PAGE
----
• Metropolitan Network (MAN). A MAN is a network that interconnects LANs in geographic areas spanning metropolitan areas. Organizations with multiple buildings within a city can use MAN to provide data communications to any location.
  • wan. WANs further extend the reach of networks. Sometimes it spans states, countries, or even the whole world. It is not limited to the metropolitan area or proximity to a LAN. Although organizations can set up a LAN and connect to the WAN using a router or similar device, the WAN infrastructure is usually privately owned or leased from a third-party provider such as a carrier. Because of this, a WAN is not the most secure option, especially when used over shared or public Wi-Fi. Organizations can implement a wired or wireless WAN or LAN. Wired usually provides better security. Within the WAN, users can access shared applications, services, and other centrally located resources.

LANs have limited reach, MANs are unlikely to meet the needs of a globalized environment, and WANs have some security and traffic issues.

A VLAN is a logical overlay network on top of a physical LAN. Network switches identify VLANs by ID, and each port on the switch can have multiple VLAN IDs. Hosts connected to switch ports by VLAN ID can access data through the virtual network.

By dividing a single switch network into nested sets of virtual networks, VLANs isolate each group of devices connected to the network. Each network can reduce the amount of traffic handled by allocating resources to only the relevant traffic, providing an increased level of security and better provisioning of network resources. However, the limited number of VLAN IDs is the biggest drawback for data centers that must support large-scale computing environments.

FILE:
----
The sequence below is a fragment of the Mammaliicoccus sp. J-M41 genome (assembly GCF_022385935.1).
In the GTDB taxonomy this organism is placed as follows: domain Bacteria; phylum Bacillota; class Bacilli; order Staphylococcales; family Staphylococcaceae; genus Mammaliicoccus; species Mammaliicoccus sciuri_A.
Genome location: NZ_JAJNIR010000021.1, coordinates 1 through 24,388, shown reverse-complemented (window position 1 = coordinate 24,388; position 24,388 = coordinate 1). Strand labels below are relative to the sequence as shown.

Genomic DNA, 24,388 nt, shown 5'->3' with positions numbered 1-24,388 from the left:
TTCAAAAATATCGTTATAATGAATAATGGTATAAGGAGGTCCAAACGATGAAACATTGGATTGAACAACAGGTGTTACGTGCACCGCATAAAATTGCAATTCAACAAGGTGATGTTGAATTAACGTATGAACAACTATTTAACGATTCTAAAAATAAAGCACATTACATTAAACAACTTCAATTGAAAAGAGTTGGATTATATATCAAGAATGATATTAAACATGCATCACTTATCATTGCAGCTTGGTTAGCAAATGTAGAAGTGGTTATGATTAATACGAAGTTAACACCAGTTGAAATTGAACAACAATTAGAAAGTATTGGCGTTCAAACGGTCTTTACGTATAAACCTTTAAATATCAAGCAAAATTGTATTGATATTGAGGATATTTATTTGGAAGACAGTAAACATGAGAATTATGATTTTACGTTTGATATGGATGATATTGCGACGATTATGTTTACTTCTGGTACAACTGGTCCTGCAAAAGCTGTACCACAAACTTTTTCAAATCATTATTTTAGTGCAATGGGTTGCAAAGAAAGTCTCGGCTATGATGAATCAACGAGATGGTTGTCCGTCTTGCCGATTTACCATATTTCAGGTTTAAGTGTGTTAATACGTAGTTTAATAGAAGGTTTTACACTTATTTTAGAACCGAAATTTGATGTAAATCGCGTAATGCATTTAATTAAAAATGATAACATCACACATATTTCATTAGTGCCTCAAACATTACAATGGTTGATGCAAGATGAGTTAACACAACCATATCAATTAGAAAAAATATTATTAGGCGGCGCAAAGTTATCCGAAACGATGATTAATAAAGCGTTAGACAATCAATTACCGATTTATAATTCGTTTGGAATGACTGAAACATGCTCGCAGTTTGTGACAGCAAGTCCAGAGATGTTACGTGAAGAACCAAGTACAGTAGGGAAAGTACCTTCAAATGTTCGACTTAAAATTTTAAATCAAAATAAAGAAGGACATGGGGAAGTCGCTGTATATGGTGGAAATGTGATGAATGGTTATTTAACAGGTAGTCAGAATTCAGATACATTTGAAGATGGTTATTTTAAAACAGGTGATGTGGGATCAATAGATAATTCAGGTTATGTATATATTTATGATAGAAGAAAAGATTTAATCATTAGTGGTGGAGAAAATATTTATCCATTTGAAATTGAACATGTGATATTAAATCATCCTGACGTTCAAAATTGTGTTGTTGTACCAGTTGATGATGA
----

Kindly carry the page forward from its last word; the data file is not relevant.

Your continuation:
Diagram of how VXLAN works

VXLAN is an extension of VLAN that greatly expands the number of available IDs, extending the network coverage and benefits of VLANs.

Deploying and operating VXLAN for data center networks

VXLAN deployment and configuration can be complex, but once the network is up and running, administrators can automate the orchestration in a number of ways to simplify the administrative burden.

To begin, you need a clear understanding of network design, especially if you are building on top of an existing network. Consider how to optimize your physical infrastructure, including the location of each gateway, switch, virtual tunnel endpoint, and adapter to carry VXLAN traffic. Design your network hierarchically with VXLAN overlays and underlays in mind, making your architecture simple and extensible.

Organizations that want to interconnect different data centers across multiple regions can use a template-based, multi-site Ethernet VPN. Take this into account when constructing your network and extend your network across your data center with a single overlay.

Once the system is set up and deployed, you programmatically create virtual networks as needed and assign a new ID to each. It then reduces management and operational overhead by making configuration changes that are reflected across all switches.